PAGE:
I loaded the image and tried to draw a red point in an image

red = [0,0,255]
# Change one pixel
img[ 0.,-26.10911452,0. ]=red
imgplot = plt.imshow(img)

but the following error occurred

ValueError: assignment destination is read-only

  • I imagine img is 3 dimensional, so you are setting a list as a value (img[ 0.,-26.10911452,0. ]) in your 3-d array. Although I don't see why that would cause your error. Also probably unrelated, why are you using floats to index your array?
    – busybear
    Commented Apr 6, 2019 at 3:03

3 Answers 3


What you are doing actually changes your image.

To draw points on the image as it is being shown, you can show the image in a matplotlib figure and then plot points on it. You can use pyplot.plot() function to plot points, or pyplot.scatter() function to plot an array of points.

image = mpimg.imread("road.jpg")
pts = np.array([[330,620],[950,620],[692,450],[587,450]])

plt.plot(640, 570, "og", markersize=10)  # og:shorthand for green circle
plt.scatter(pts[:, 0], pts[:, 1], marker="x", color="red", s=200)

enter image description here


You're on the right track. You can change a pixel's property using Numpy splicing

img[x,y] = [B,G,R]

So for example, to change a pixel at (50,50) to red, you can do

img[50,50] = [0,0,255]

Here we change a single pixel to red (it's pretty tiny)

enter image description here

import cv2
import numpy as np

width = 100
height = 100

# Make empty black image of size (100,100)
img = np.zeros((height, width, 3), np.uint8)

red = [0,0,255]

# Change pixel (50,50) to red
img[50,50] = red

cv2.imshow('img', img)

An alternative method is to use cv2.circle() to draw your point inplace.

The function header is

cv2.circle(image, (x, y), radius, (B,G,R), thickness)

Using this, we obtain the same result

cv2.circle(img, (50,50), 1, red, -1)

enter image description here

  • can you show me the example from read the image first? like i did img = imread("file").
    – user11312666
    Commented Apr 6, 2019 at 4:28
  • Sorry I forgot to mention that this method uses the OpenCV library. You can install it with pip install opencv-python. If you decide to use matplotlib, refer to @arsho for his great answer
    – nathancy
    Commented Apr 6, 2019 at 22:32

mpimg indicates that you are using matplotlib to read the image.

Here are few points to remember to work with images using matplotlib:

  • matplotlib stores image data into Numpy arrays. So, type(img) will return <class 'numpy.ndarray'>. (Ref 1)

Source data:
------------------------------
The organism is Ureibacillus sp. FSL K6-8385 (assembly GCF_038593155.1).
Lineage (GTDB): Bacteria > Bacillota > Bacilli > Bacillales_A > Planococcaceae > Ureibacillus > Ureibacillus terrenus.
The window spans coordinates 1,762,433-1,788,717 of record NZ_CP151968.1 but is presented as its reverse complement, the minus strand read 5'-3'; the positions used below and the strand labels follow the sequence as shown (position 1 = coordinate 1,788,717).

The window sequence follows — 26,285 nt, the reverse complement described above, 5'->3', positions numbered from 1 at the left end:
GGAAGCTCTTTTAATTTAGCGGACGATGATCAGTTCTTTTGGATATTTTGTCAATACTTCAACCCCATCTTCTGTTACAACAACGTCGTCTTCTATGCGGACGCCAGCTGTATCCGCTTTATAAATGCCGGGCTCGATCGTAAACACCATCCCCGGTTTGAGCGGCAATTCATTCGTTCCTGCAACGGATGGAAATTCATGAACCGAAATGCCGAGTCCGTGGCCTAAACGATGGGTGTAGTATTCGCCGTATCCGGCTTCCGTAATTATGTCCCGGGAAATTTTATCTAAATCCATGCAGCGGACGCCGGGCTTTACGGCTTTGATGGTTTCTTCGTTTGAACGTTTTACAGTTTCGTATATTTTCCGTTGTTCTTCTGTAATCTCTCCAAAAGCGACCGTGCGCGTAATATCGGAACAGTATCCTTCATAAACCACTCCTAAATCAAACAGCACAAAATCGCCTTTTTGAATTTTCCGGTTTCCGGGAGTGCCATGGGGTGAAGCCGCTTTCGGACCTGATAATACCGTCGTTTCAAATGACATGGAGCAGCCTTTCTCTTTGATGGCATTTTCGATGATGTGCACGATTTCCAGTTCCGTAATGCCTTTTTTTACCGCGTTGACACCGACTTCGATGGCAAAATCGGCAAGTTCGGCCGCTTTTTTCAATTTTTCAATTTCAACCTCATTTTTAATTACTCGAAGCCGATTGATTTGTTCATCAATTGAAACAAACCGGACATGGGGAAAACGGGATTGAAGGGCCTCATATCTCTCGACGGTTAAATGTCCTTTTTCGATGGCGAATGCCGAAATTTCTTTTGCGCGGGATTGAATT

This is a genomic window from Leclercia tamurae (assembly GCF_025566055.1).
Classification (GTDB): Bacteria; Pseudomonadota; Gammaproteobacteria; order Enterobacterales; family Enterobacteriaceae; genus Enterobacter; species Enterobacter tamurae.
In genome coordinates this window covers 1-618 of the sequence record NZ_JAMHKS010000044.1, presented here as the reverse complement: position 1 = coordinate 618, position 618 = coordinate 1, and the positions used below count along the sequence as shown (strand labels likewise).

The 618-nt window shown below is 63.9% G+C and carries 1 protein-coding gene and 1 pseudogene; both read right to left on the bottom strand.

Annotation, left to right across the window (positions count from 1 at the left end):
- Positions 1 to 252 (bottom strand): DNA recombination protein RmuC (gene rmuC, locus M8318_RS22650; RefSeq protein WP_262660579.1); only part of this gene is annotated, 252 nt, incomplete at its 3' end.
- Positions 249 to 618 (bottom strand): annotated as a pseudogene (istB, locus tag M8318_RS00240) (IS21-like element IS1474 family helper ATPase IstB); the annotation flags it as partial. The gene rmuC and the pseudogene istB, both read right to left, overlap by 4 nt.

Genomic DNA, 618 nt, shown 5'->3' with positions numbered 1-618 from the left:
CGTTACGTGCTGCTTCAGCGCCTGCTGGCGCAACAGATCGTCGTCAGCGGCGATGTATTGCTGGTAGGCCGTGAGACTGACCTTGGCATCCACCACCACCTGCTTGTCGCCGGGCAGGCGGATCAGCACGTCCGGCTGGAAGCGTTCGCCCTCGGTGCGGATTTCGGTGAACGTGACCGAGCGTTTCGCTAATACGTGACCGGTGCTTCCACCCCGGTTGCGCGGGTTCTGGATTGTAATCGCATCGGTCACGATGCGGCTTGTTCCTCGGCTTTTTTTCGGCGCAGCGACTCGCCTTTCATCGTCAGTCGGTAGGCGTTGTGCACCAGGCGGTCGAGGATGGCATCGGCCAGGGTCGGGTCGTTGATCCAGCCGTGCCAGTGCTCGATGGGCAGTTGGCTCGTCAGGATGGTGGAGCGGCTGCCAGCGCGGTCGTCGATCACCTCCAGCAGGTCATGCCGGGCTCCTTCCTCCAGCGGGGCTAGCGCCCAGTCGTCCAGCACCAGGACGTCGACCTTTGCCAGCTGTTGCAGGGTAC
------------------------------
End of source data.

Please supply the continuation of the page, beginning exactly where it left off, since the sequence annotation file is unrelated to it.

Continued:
• The shape of the ndarray represents the height, width and number of bands of the image.
  • Each inner list represents a pixel. For RGB image inner list length is 3. For RGBA Image inner list length is 4. Each value of the list stores floating point data between 0.0 to 1.0. Each value represents value of R(Red), G(Green), B(Blue) and A(Alpha / transparency) of the pixel.
  • For RGB image, to set a pixel to red color the pixel should be assigned: [1, 0, 0]
  • For RGBA image, to set a pixel to red color the pixel should be assigned: [1, 0, 0, 1]
  • In matplotlib, the Figure's size is fixed, and the contents are stretched/squeezed/interpolated to fit the figure. So, after saving the image the resolution may change. (Ref 2)

According to these points, I have edited a RGBA image (png format) by putting a red dot in center of it.

Original image:


Edited image:



import numpy as np
import matplotlib.pyplot as plt
import matplotlib.image as mpimg

# dpi for the saved figure: https://stackoverflow.com/a/34769840/3129414
dpi = 80

# Set red pixel value for RGB image
red = [1, 0, 0]
img = mpimg.imread("minion.png")
height, width, bands = img.shape

# Update red pixel value for RGBA image
if bands == 4:
    red = [1, 0, 0, 1]

# Update figure size based on image size
figsize = width / float(dpi), height / float(dpi)

# Create a figure of the right size with one axes that takes up the full figure
figure = plt.figure(figsize=figsize)
axes = figure.add_axes([0, 0, 1, 1])

# Hide spines, ticks, etc.

# Draw a red dot at pixel (62,62) to (66, 66)
for i in range(62, 67):
    for j in range(62, 67):
        img[i][j] = red

# Draw the image
axes.imshow(img, interpolation='nearest')

figure.savefig("test.png", dpi=dpi, transparent=True)


  1. Matplotlib official tutorial
  2. Stackoverflow answer on saving image in same resolution as original image
  • 1
    ValueError Traceback (most recent call last) <ipython-input-81-3ed59e9be735> in <module> 2 for i in range(62, 67): 3 for j in range(62, 67): ----> 4 img[i][j] = red ValueError: assignment destination is read-only
    – user11312666
    Commented Apr 6, 2019 at 4:33

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